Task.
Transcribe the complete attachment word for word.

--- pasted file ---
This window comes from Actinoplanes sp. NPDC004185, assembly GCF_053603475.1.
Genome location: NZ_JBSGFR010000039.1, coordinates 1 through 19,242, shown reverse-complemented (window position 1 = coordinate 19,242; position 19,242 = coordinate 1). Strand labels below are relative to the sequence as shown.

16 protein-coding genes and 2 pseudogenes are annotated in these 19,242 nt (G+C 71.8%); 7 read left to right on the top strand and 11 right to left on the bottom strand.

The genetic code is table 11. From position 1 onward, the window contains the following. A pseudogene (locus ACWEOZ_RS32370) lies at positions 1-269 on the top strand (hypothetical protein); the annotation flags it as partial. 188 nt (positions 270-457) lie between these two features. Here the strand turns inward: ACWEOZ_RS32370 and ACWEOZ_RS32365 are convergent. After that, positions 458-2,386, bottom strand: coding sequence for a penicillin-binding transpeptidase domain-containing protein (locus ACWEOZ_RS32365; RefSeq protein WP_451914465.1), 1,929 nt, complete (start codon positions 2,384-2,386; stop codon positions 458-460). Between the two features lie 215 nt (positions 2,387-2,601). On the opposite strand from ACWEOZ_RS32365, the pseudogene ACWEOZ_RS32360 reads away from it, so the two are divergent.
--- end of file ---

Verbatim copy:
This window comes from Actinoplanes sp. NPDC004185, assembly GCF_053603475.1.
Genome location: NZ_JBSGFR010000039.1, coordinates 1 through 19,242, shown reverse-complemented (window position 1 = coordinate 19,242; position 19,242 = coordinate 1). Strand labels below are relative to the sequence as shown.

16 protein-coding genes and 2 pseudogenes are annotated in these 19,242 nt (G+C 71.8%); 7 read left to right on the top strand and 11 right to left on the bottom strand.

The genetic code is table 11. From position 1 onward, the window contains the following. A pseudogene (locus ACWEOZ_RS32370) lies at positions 1-269 on the top strand (hypothetical protein); the annotation flags it as partial. 188 nt (positions 270-457) lie between these two features. Here the strand turns inward: ACWEOZ_RS32370 and ACWEOZ_RS32365 are convergent. After that, positions 458-2,386, bottom strand: coding sequence for a penicillin-binding transpeptidase domain-containing protein (locus ACWEOZ_RS32365; RefSeq protein WP_451914465.1), 1,929 nt, complete (start codon positions 2,384-2,386; stop codon positions 458-460). Between the two features lie 215 nt (positions 2,387-2,601). On the opposite strand from ACWEOZ_RS32365, the pseudogene ACWEOZ_RS32360 reads away from it, so the two are divergent.